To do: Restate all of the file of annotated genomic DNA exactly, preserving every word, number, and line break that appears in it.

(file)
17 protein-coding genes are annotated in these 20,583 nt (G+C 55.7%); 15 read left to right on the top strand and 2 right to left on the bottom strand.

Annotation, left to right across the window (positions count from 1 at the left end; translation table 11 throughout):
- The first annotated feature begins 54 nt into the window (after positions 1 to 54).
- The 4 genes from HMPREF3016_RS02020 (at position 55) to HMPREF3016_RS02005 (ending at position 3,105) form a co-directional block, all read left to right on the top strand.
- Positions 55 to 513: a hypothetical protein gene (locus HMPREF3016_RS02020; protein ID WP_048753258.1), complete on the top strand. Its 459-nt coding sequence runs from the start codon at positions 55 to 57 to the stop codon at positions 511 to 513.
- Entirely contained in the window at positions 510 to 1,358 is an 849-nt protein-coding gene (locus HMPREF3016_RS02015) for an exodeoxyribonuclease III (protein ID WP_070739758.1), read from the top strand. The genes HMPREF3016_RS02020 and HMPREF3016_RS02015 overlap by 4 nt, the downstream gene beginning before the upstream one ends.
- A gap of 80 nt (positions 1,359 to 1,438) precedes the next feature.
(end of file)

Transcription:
17 protein-coding genes are annotated in these 20,583 nt (G+C 55.7%); 15 read left to right on the top strand and 2 right to left on the bottom strand.

Annotation, left to right across the window (positions count from 1 at the left end; translation table 11 throughout):
- The first annotated feature begins 54 nt into the window (after positions 1 to 54).
- The 4 genes from HMPREF3016_RS02020 (at position 55) to HMPREF3016_RS02005 (ending at position 3,105) form a co-directional block, all read left to right on the top strand.
- Positions 55 to 513: a hypothetical protein gene (locus HMPREF3016_RS02020; protein ID WP_048753258.1), complete on the top strand. Its 459-nt coding sequence runs from the start codon at positions 55 to 57 to the stop codon at positions 511 to 513.
- Entirely contained in the window at positions 510 to 1,358 is an 849-nt protein-coding gene (locus HMPREF3016_RS02015) for an exodeoxyribonuclease III (protein ID WP_070739758.1), read from the top strand. The genes HMPREF3016_RS02020 and HMPREF3016_RS02015 overlap by 4 nt, the downstream gene beginning before the upstream one ends.
- A gap of 80 nt (positions 1,359 to 1,438) precedes the next feature.